<<Genetic distance comparisons have revealed that the Turkic and Turkmen speaking peoples in the Caspian area cluster with the Kurds, Greeks and Iranis (Ossetians). The Persian speakers are genetically remote from these populations, they are, however, close to the Parsis who migrated from Iran to India at the end of the 7th Century A.D.[33]

<<According to the CIA Factbook, Kurds comprise 20% of the population in Turkey, 15-20% in Iraq, 9% in Syria, 7% in Iran and 1.3% in Armenia. In all of these countries except Iran, Kurds form the second largest ethnic group. In other words about 55% of the world's Kurds live in Turkey, 22% in Iran, 16.5% in Iraq and 6.5% in Syria [37].
There are other sources which report a higher population for Kurds than mentioned above.>>

<<The campaign of Iraqi government against Kurds in 1988 was called Anfal (Spoils of War). The Anfal attacks led to destruction of 2,000 villages and death of 300,000 Kurds [40].>> [Mostly killed by mustard gas.]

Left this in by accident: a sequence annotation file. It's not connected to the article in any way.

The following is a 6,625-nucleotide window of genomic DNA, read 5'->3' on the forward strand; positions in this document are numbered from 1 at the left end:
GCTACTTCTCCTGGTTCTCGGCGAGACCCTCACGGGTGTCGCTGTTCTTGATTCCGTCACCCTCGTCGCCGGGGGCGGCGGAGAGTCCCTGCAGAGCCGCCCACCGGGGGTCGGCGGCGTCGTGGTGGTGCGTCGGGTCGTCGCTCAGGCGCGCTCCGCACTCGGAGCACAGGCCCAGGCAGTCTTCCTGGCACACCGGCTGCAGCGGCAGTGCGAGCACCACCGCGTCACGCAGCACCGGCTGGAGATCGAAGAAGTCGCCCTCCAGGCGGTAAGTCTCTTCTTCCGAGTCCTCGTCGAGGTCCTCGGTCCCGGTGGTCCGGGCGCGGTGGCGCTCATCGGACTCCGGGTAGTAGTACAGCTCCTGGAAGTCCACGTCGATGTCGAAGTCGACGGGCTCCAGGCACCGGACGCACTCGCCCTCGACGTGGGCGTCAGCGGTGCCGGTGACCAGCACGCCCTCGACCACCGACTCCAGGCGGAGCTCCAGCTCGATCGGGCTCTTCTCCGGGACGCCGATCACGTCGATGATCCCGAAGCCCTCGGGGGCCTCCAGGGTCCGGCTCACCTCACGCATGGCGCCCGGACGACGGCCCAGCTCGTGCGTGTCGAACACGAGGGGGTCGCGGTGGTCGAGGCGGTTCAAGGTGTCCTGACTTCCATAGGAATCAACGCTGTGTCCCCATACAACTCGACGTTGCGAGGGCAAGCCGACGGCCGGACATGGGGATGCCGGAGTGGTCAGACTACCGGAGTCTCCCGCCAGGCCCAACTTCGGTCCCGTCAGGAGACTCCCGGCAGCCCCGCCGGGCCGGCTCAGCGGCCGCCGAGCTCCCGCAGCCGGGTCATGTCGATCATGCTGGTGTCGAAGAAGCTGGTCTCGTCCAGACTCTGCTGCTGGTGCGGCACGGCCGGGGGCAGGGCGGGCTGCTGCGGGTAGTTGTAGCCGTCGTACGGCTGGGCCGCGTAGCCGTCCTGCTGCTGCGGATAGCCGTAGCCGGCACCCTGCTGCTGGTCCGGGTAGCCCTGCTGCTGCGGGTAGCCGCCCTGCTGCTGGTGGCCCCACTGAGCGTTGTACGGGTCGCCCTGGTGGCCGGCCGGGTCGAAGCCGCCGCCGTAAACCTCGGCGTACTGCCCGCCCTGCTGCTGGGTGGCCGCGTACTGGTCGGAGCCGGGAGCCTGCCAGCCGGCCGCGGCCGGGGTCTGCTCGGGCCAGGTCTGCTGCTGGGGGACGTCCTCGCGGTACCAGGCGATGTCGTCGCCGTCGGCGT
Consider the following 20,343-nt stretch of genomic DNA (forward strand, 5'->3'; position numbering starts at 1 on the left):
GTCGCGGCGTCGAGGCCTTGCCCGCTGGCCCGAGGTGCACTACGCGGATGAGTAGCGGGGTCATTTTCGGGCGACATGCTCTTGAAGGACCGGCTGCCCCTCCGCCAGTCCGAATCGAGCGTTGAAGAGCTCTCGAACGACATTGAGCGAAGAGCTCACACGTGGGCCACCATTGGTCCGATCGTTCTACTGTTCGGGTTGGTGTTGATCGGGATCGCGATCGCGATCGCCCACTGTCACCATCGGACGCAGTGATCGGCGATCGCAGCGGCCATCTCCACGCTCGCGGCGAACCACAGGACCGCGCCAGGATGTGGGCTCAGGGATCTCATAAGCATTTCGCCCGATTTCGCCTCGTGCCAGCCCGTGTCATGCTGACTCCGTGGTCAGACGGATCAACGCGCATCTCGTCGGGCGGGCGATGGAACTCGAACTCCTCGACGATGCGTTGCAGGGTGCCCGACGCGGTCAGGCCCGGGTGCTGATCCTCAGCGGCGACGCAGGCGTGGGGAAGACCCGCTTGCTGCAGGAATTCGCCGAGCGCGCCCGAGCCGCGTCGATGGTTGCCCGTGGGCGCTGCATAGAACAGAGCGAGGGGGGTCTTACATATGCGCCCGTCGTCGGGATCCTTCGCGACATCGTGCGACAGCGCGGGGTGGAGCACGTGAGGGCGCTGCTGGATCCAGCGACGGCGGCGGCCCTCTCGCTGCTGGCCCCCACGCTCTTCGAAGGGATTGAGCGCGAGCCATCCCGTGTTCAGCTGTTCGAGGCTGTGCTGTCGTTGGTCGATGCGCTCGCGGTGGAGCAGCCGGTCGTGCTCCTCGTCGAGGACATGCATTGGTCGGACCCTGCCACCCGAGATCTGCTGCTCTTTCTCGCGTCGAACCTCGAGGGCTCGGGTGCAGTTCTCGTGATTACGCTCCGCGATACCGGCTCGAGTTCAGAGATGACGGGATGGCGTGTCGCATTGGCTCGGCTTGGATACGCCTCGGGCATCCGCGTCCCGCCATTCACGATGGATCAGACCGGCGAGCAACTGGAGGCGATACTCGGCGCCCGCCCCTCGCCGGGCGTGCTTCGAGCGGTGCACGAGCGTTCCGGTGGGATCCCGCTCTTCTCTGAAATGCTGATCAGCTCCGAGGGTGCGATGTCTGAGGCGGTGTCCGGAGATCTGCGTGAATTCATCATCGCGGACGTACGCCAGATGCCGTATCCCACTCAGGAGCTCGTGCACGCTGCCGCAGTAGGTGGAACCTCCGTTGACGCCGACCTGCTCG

<<The Kurdish population welcomed the American-led invasion in 2003. ...Kurds now have effective control in Kirkuk and parts of Mosul.>>

<<Kurds have always been among the more moderate Muslims and as a result Kurdish women have enjoyed more freedoms than Arab and Iranian women. For instance they do not cover their faces and are less restricted in terms of hijab and do not wear all covering garments such as Iranian chador or Arabic Abaya.[72] [73].>>

The Medes also arrived in the region and one of the areas to which Israelites were exiled
is referred to as "Cities of the Medes" (2-Kings 17).

The Kurds in Ancient Times inhabited some of the areas to which Israelites were exiled.